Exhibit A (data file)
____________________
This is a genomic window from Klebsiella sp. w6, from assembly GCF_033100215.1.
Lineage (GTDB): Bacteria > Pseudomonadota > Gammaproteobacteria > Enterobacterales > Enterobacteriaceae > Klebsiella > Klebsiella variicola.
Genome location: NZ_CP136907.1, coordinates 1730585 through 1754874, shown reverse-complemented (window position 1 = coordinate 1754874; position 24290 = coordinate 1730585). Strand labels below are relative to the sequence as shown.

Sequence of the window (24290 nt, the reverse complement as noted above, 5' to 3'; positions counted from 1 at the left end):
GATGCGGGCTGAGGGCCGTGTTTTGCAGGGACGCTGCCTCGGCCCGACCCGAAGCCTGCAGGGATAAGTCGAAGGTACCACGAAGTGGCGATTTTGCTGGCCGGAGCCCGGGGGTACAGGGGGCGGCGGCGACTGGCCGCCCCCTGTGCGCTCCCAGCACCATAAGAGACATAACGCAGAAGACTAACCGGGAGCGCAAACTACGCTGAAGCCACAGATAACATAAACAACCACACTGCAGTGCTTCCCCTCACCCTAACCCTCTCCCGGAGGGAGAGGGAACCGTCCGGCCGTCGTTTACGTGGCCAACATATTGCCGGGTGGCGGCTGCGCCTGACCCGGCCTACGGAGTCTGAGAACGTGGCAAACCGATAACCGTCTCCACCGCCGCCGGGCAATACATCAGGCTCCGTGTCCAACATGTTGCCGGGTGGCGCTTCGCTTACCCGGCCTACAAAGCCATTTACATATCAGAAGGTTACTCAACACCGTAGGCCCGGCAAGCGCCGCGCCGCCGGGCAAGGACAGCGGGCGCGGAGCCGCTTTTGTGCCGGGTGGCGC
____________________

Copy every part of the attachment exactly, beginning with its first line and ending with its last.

This is a genomic window from Klebsiella sp. w6, from assembly GCF_033100215.1.
Lineage (GTDB): Bacteria > Pseudomonadota > Gammaproteobacteria > Enterobacterales > Enterobacteriaceae > Klebsiella > Klebsiella variicola.
Genome location: NZ_CP136907.1, coordinates 1730585 through 1754874, shown reverse-complemented (window position 1 = coordinate 1754874; position 24290 = coordinate 1730585). Strand labels below are relative to the sequence as shown.

Sequence of the window (24290 nt, the reverse complement as noted above, 5' to 3'; positions counted from 1 at the left end):
GATGCGGGCTGAGGGCCGTGTTTTGCAGGGACGCTGCCTCGGCCCGACCCGAAGCCTGCAGGGATAAGTCGAAGGTACCACGAAGTGGCGATTTTGCTGGCCGGAGCCCGGGGGTACAGGGGGCGGCGGCGACTGGCCGCCCCCTGTGCGCTCCCAGCACCATAAGAGACATAACGCAGAAGACTAACCGGGAGCGCAAACTACGCTGAAGCCACAGATAACATAAACAACCACACTGCAGTGCTTCCCCTCACCCTAACCCTCTCCCGGAGGGAGAGGGAACCGTCCGGCCGTCGTTTACGTGGCCAACATATTGCCGGGTGGCGGCTGCGCCTGACCCGGCCTACGGAGTCTGAGAACGTGGCAAACCGATAACCGTCTCCACCGCCGCCGGGCAATACATCAGGCTCCGTGTCCAACATGTTGCCGGGTGGCGCTTCGCTTACCCGGCCTACAAAGCCATTTACATATCAGAAGGTTACTCAACACCGTAGGCCCGGCAAGCGCCGCGCCGCCGGGCAAGGACAGCGGGCGCGGAGCCGCTTTTGTGCCGGGTGGCGC